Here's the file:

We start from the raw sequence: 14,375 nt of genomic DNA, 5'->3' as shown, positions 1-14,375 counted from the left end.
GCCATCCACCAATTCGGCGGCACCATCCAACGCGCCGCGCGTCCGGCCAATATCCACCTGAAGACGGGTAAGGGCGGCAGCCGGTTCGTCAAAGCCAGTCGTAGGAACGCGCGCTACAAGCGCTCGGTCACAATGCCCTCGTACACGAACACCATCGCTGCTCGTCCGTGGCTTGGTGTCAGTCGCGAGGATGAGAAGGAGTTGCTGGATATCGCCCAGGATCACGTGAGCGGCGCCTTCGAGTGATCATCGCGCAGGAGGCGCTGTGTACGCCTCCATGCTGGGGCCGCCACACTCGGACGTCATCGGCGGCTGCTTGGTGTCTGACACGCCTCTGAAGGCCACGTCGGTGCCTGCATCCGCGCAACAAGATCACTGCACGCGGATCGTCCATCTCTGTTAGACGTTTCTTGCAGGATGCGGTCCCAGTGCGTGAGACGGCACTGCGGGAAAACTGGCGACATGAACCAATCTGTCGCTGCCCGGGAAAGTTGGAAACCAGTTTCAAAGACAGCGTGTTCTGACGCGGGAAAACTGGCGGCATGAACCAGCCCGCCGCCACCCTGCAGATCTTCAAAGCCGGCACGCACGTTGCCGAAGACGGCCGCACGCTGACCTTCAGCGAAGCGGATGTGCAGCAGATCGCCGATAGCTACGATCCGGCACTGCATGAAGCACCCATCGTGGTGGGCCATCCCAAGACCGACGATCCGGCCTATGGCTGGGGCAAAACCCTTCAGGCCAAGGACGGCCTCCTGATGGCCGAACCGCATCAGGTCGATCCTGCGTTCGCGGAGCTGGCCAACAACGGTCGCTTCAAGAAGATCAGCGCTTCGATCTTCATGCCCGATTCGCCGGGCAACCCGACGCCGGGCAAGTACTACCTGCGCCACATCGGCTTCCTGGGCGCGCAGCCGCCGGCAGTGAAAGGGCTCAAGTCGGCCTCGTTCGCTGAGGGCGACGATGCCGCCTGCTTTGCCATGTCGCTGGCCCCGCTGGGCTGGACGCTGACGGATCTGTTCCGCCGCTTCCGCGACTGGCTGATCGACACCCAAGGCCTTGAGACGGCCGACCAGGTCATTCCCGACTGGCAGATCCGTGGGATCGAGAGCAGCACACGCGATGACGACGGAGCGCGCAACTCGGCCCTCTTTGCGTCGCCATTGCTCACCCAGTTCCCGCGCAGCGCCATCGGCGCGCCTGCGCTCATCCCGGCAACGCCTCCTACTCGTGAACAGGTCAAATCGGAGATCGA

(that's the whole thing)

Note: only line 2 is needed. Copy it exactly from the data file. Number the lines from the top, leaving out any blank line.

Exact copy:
GCCATCCACCAATTCGGCGGCACCATCCAACGCGCCGCGCGTCCGGCCAATATCCACCTGAAGACGGGTAAGGGCGGCAGCCGGTTCGTCAAAGCCAGTCGTAGGAACGCGCGCTACAAGCGCTCGGTCACAATGCCCTCGTACACGAACACCATCGCTGCTCGTCCGTGGCTTGGTGTCAGTCGCGAGGATGAGAAGGAGTTGCTGGATATCGCCCAGGATCACGTGAGCGGCGCCTTCGAGTGATCATCGCGCAGGAGGCGCTGTGTACGCCTCCATGCTGGGGCCGCCACACTCGGACGTCATCGGCGGCTGCTTGGTGTCTGACACGCCTCTGAAGGCCACGTCGGTGCCTGCATCCGCGCAACAAGATCACTGCACGCGGATCGTCCATCTCTGTTAGACGTTTCTTGCAGGATGCGGTCCCAGTGCGTGAGACGGCACTGCGGGAAAACTGGCGACATGAACCAATCTGTCGCTGCCCGGGAAAGTTGGAAACCAGTTTCAAAGACAGCGTGTTCTGACGCGGGAAAACTGGCGGCATGAACCAGCCCGCCGCCACCCTGCAGATCTTCAAAGCCGGCACGCACGTTGCCGAAGACGGCCGCACGCTGACCTTCAGCGAAGCGGATGTGCAGCAGATCGCCGATAGCTACGATCCGGCACTGCATGAAGCACCCATCGTGGTGGGCCATCCCAAGACCGACGATCCGGCCTATGGCTGGGGCAAAACCCTTCAGGCCAAGGACGGCCTCCTGATGGCCGAACCGCATCAGGTCGATCCTGCGTTCGCGGAGCTGGCCAACAACGGTCGCTTCAAGAAGATCAGCGCTTCGATCTTCATGCCCGATTCGCCGGGCAACCCGACGCCGGGCAAGTACTACCTGCGCCACATCGGCTTCCTGGGCGCGCAGCCGCCGGCAGTGAAAGGGCTCAAGTCGGCCTCGTTCGCTGAGGGCGACGATGCCGCCTGCTTTGCCATGTCGCTGGCCCCGCTGGGCTGGACGCTGACGGATCTGTTCCGCCGCTTCCGCGACTGGCTGATCGACACCCAAGGCCTTGAGACGGCCGACCAGGTCATTCCCGACTGGCAGATCCGTGGGATCGAGAGCAGCACACGCGATGACGACGGAGCGCGCAACTCGGCCCTCTTTGCGTCGCCATTGCTCACCCAGTTCCCGCGCAGCGCCATCGGCGCGCCTGCGCTCATCCCGGCAACGCCTCCTACTCGTGAACAGGTCAAATCGGAGATCGA